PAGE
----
Navigation Links
Middle Class Uninsured Kids' Health Risk Almost as High as Poor Children's

More than 40% of middle class children with no health insurance don't see a doctor all year

SATURDAY, May 3 (HealthDay News) -- Poor and middle-class children share at least one frightening fact: If they are not insured, each group is likely to go without any health care... period.

New research from the University of Rochester Medical Center said more than 40 percent of children in families earning between $38,000 and $77,000 annually who are uninsured for a year see no physicians and have no prescriptions during that time.

The percentage is as high as 55 percent for uninsured children in families earning even less than that. The percentages taper off but don't fall below 42 percent until the $78,629-and-above bracket, when they drop to 30 percent, the research showed.

"There's an assumption that children in families with higher income levels don't need insurance, that they are uninsured but are somehow still receiving health care anyway," study author Laura Shone, an assistant professor of pediatrics at the University of Rochester Medical Center, said in a prepared statement.

"This study shows that in reality, a large percentage of these children don't receive any care at all -- which pediatricians say is unacceptable, and parents know is unrealistic. Even healthy, older children need to see their physicians at least once over the course of a year."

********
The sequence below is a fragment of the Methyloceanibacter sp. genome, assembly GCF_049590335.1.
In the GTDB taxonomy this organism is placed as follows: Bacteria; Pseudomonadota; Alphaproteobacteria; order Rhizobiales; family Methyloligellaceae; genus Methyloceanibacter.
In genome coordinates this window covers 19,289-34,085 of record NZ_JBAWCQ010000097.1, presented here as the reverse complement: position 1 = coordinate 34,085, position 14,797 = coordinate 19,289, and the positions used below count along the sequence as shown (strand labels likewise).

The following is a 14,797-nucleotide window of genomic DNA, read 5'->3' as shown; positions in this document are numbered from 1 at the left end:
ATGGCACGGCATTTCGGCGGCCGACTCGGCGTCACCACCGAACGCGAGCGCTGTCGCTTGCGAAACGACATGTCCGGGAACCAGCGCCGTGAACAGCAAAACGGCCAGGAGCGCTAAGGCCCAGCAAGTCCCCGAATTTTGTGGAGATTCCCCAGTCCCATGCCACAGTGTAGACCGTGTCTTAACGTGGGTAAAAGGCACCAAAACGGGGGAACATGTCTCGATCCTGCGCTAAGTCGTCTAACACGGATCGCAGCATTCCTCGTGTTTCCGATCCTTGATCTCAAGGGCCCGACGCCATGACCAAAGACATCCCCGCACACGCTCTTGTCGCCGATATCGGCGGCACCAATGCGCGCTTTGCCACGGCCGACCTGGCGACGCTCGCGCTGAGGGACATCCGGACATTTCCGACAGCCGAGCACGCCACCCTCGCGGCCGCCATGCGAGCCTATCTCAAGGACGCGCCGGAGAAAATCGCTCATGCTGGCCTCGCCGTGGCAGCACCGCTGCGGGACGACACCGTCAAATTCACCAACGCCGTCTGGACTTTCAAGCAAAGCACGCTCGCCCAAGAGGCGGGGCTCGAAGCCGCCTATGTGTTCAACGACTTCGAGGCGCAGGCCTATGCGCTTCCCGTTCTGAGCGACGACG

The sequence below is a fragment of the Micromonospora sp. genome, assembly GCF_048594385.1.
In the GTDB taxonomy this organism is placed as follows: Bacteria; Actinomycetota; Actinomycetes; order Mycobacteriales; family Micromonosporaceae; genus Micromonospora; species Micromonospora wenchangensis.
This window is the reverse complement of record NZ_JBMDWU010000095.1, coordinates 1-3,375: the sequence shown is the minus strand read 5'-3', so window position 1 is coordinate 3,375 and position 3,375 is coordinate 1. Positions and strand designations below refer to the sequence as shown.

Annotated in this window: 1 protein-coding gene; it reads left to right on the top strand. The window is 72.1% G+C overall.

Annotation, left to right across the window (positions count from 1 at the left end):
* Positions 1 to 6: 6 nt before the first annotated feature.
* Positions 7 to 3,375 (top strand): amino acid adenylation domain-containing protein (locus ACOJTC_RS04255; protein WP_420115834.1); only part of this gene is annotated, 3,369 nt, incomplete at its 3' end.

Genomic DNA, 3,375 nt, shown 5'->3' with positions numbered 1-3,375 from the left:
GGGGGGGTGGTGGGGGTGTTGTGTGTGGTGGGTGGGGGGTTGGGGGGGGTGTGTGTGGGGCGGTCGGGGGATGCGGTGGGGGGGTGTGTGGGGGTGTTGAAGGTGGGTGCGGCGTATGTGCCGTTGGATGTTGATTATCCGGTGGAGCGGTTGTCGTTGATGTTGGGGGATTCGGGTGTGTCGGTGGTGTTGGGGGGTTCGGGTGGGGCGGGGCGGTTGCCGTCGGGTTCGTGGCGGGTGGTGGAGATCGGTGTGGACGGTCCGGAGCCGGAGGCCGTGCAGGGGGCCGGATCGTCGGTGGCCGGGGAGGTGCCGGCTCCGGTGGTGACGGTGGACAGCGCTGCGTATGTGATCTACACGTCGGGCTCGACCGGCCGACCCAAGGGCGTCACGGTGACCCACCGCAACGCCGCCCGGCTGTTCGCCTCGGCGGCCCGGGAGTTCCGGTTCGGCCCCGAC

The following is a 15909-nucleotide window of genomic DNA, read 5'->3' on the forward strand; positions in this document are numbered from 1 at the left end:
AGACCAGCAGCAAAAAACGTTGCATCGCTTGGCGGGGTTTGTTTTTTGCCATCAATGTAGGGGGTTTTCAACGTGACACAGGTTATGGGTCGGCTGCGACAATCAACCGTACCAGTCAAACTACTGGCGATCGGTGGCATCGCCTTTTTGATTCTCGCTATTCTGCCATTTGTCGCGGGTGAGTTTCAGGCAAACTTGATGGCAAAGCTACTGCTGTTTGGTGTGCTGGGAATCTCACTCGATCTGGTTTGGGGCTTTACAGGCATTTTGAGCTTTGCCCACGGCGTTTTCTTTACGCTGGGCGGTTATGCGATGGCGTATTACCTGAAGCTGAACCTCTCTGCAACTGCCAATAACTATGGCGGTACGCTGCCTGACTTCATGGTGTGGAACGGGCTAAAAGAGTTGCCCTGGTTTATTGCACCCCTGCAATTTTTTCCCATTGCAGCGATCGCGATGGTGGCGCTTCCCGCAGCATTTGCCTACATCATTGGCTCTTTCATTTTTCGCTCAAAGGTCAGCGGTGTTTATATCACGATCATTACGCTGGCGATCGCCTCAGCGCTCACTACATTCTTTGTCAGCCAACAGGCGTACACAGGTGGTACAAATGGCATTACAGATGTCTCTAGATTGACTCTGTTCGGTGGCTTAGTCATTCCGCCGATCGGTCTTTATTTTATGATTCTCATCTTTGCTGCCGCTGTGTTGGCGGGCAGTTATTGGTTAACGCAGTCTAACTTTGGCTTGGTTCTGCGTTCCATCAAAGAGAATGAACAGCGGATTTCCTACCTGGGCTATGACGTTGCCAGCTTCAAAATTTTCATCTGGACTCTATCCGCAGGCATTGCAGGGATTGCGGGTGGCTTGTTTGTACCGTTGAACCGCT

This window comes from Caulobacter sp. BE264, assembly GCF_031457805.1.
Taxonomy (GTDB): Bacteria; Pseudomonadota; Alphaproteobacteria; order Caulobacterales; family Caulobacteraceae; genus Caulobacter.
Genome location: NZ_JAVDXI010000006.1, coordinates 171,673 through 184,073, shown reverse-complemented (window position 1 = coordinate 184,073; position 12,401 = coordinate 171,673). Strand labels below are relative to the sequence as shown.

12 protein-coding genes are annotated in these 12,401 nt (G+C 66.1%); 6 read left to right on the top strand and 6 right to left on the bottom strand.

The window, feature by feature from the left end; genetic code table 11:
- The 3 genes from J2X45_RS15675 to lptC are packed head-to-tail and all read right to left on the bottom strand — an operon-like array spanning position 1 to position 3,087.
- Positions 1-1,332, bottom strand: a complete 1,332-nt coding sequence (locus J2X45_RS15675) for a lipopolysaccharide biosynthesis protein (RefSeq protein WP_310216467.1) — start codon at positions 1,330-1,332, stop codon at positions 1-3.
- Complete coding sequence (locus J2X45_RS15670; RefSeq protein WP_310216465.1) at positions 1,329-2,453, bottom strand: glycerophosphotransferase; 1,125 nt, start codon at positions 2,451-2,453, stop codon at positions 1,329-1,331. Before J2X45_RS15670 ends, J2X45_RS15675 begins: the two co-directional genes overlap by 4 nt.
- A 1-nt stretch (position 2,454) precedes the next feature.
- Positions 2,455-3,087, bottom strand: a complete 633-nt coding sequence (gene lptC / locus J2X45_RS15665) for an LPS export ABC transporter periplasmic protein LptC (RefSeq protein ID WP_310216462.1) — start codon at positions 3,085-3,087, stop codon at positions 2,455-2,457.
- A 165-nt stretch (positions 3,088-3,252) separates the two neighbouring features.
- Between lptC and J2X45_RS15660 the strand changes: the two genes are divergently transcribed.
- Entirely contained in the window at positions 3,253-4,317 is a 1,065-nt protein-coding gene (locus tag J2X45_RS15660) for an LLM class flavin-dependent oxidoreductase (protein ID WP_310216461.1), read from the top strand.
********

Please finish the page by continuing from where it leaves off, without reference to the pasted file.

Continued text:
Shone's findings were to be presented Saturday at the Pediatric Academic Societies meeting in Honolulu.

Nearly 3 million uninsured U.S. children received no medical care or prescription use for a full year, according to an analysis of nationally representative data from a 2004 survey. About 1.6 million of those children may qualify for public coverage but are not enrolled, and another 1 million more could be covered through expansions that were proposed but vetoed by President George W. Bush at the national level in late 2007.

The percentage of uninsured children who forgo all health care for a full year is greatest (55 percent) for families of four at or below the federal poverty level of $19,157, the researchers found.

Since 1997, the U.S. State Children's Health Insurance Program has provided health insurance to low-income children who are not eligible for Medicaid and do not have private coverage.

The federal program has been extended, but there is no funding to expand it. Questions remain about whether current funding will continue to cover those already enrolled.

More information

The American College of Emergency Physicians has more about access to medical care for the uninsured.

-- Kevin McKeever

SOURCE: University of Rochester Medical Center, news release, May 3, 2008

Copyright©2008 ScoutNews,LLC.
All rights reserved  

Related medicine news :

1. Uninsured kids in middle class have same unmet needs as poor
2. Diabetes in Middle Age Raises Alzheimers Risk
3. Even in Middle Age, Starting to Drink May Lower Heart Risks
4. Moderate alcohol consumption in middle age can lower cardiac risk